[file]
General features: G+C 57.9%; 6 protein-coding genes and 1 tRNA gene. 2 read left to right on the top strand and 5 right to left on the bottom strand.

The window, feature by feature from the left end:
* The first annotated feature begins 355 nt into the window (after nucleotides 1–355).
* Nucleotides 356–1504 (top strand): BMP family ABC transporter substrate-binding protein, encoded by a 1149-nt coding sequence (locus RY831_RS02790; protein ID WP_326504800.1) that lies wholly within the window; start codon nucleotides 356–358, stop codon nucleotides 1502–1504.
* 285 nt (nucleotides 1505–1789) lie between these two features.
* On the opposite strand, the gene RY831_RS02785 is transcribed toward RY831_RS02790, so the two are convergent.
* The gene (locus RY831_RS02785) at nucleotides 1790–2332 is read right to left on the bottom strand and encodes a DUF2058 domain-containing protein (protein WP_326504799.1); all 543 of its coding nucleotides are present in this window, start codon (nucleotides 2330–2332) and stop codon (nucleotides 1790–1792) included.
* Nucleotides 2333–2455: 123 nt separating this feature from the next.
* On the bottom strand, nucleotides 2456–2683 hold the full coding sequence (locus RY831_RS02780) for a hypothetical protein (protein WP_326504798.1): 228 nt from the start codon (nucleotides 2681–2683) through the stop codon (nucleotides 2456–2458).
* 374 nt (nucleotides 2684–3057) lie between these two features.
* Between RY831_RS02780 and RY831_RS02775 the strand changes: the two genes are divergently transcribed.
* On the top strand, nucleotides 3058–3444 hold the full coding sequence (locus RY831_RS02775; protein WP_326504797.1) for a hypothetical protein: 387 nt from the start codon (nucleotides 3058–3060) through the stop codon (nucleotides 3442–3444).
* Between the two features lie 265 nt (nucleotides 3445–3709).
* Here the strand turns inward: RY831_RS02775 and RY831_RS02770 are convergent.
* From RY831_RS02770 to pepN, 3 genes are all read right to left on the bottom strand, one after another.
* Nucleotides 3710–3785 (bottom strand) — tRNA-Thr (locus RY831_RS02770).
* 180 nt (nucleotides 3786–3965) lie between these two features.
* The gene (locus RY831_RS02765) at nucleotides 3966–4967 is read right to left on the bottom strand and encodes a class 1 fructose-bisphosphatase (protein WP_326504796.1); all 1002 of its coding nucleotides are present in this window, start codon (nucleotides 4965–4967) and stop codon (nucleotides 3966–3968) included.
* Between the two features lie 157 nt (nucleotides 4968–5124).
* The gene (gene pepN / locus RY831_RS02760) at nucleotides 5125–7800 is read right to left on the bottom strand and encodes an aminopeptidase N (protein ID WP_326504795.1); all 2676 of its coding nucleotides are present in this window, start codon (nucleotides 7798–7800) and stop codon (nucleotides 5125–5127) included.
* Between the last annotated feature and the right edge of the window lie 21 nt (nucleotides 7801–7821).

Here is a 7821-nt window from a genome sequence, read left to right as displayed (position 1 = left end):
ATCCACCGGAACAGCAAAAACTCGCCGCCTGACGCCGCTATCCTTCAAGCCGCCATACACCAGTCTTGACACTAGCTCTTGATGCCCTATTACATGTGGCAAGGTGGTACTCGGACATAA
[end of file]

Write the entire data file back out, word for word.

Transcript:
General features: G+C 57.9%; 6 protein-coding genes and 1 tRNA gene. 2 read left to right on the top strand and 5 right to left on the bottom strand.

The window, feature by feature from the left end:
* The first annotated feature begins 355 nt into the window (after nucleotides 1–355).
* Nucleotides 356–1504 (top strand): BMP family ABC transporter substrate-binding protein, encoded by a 1149-nt coding sequence (locus RY831_RS02790; protein ID WP_326504800.1) that lies wholly within the window; start codon nucleotides 356–358, stop codon nucleotides 1502–1504.
* 285 nt (nucleotides 1505–1789) lie between these two features.
* On the opposite strand, the gene RY831_RS02785 is transcribed toward RY831_RS02790, so the two are convergent.
* The gene (locus RY831_RS02785) at nucleotides 1790–2332 is read right to left on the bottom strand and encodes a DUF2058 domain-containing protein (protein WP_326504799.1); all 543 of its coding nucleotides are present in this window, start codon (nucleotides 2330–2332) and stop codon (nucleotides 1790–1792) included.
* Nucleotides 2333–2455: 123 nt separating this feature from the next.
* On the bottom strand, nucleotides 2456–2683 hold the full coding sequence (locus RY831_RS02780) for a hypothetical protein (protein WP_326504798.1): 228 nt from the start codon (nucleotides 2681–2683) through the stop codon (nucleotides 2456–2458).
* 374 nt (nucleotides 2684–3057) lie between these two features.
* Between RY831_RS02780 and RY831_RS02775 the strand changes: the two genes are divergently transcribed.
* On the top strand, nucleotides 3058–3444 hold the full coding sequence (locus RY831_RS02775; protein WP_326504797.1) for a hypothetical protein: 387 nt from the start codon (nucleotides 3058–3060) through the stop codon (nucleotides 3442–3444).
* Between the two features lie 265 nt (nucleotides 3445–3709).
* Here the strand turns inward: RY831_RS02775 and RY831_RS02770 are convergent.
* From RY831_RS02770 to pepN, 3 genes are all read right to left on the bottom strand, one after another.
* Nucleotides 3710–3785 (bottom strand) — tRNA-Thr (locus RY831_RS02770).
* 180 nt (nucleotides 3786–3965) lie between these two features.
* The gene (locus RY831_RS02765) at nucleotides 3966–4967 is read right to left on the bottom strand and encodes a class 1 fructose-bisphosphatase (protein WP_326504796.1); all 1002 of its coding nucleotides are present in this window, start codon (nucleotides 4965–4967) and stop codon (nucleotides 3966–3968) included.
* Between the two features lie 157 nt (nucleotides 4968–5124).
* The gene (gene pepN / locus RY831_RS02760) at nucleotides 5125–7800 is read right to left on the bottom strand and encodes an aminopeptidase N (protein ID WP_326504795.1); all 2676 of its coding nucleotides are present in this window, start codon (nucleotides 7798–7800) and stop codon (nucleotides 5125–5127) included.
* Between the last annotated feature and the right edge of the window lie 21 nt (nucleotides 7801–7821).

Here is a 7821-nt window from a genome sequence, read left to right as displayed (position 1 = left end):
ATCCACCGGAACAGCAAAAACTCGCCGCCTGACGCCGCTATCCTTCAAGCCGCCATACACCAGTCTTGACACTAGCTCTTGATGCCCTATTACATGTGGCAAGGTGGTACTCGGACATAA